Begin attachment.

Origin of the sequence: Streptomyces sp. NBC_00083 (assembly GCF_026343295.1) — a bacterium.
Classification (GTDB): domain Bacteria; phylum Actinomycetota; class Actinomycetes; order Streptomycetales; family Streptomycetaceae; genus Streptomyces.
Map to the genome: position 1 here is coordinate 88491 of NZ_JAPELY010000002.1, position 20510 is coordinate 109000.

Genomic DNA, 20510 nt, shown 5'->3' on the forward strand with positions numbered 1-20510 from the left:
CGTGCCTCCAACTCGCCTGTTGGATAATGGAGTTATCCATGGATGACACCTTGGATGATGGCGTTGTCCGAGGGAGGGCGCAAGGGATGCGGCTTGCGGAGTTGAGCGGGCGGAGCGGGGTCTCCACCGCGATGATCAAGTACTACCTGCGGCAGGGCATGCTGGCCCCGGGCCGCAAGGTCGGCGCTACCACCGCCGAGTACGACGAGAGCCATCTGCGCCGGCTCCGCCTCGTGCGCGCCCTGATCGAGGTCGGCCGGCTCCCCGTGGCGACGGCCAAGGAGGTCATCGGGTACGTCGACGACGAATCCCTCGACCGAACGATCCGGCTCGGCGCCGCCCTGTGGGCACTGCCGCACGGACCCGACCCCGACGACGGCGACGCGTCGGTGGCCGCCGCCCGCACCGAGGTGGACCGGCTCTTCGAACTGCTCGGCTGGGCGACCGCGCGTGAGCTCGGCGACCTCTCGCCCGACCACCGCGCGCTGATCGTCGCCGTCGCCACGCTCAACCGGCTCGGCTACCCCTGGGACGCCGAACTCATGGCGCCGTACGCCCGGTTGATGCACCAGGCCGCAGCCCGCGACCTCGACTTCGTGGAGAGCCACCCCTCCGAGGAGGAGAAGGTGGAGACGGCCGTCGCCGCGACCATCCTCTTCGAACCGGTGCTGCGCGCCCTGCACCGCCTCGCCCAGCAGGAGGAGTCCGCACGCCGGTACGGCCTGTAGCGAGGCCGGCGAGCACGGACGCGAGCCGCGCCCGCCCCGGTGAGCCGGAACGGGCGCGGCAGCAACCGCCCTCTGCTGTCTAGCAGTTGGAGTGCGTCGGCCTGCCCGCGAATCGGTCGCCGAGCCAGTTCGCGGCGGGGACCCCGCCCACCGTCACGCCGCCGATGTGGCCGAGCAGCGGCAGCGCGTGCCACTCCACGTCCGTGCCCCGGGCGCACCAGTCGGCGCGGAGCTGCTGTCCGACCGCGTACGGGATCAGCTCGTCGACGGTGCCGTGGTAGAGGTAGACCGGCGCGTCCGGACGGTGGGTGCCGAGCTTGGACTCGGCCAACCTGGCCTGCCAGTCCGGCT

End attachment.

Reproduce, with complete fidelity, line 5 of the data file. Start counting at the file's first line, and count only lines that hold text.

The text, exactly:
CGTGCCTCCAACTCGCCTGTTGGATAATGGAGTTATCCATGGATGACACCTTGGATGATGGCGTTGTCCGAGGGAGGGCGCAAGGGATGCGGCTTGCGGAGTTGAGCGGGCGGAGCGGGGTCTCCACCGCGATGATCAAGTACTACCTGCGGCAGGGCATGCTGGCCCCGGGCCGCAAGGTCGGCGCTACCACCGCCGAGTACGACGAGAGCCATCTGCGCCGGCTCCGCCTCGTGCGCGCCCTGATCGAGGTCGGCCGGCTCCCCGTGGCGACGGCCAAGGAGGTCATCGGGTACGTCGACGACGAATCCCTCGACCGAACGATCCGGCTCGGCGCCGCCCTGTGGGCACTGCCGCACGGACCCGACCCCGACGACGGCGACGCGTCGGTGGCCGCCGCCCGCACCGAGGTGGACCGGCTCTTCGAACTGCTCGGCTGGGCGACCGCGCGTGAGCTCGGCGACCTCTCGCCCGACCACCGCGCGCTGATCGTCGCCGTCGCCACGCTCAACCGGCTCGGCTACCCCTGGGACGCCGAACTCATGGCGCCGTACGCCCGGTTGATGCACCAGGCCGCAGCCCGCGACCTCGACTTCGTGGAGAGCCACCCCTCCGAGGAGGAGAAGGTGGAGACGGCCGTCGCCGCGACCATCCTCTTCGAACCGGTGCTGCGCGCCCTGCACCGCCTCGCCCAGCAGGAGGAGTCCGCACGCCGGTACGGCCTGTAGCGAGGCCGGCGAGCACGGACGCGAGCCGCGCCCGCCCCGGTGAGCCGGAACGGGCGCGGCAGCAACCGCCCTCTGCTGTCTAGCAGTTGGAGTGCGTCGGCCTGCCCGCGAATCGGTCGCCGAGCCAGTTCGCGGCGGGGACCCCGCCCACCGTCACGCCGCCGATGTGGCCGAGCAGCGGCAGCGCGTGCCACTCCACGTCCGTGCCCCGGGCGCACCAGTCGGCGCGGAGCTGCTGTCCGACCGCGTACGGGATCAGCTCGTCGACGGTGCCGTGGTAGAGGTAGACCGGCGCGTCCGGACGGTGGGTGCCGAGCTTGGACTCGGCCAACCTGGCCTGCCAGTCCGGCT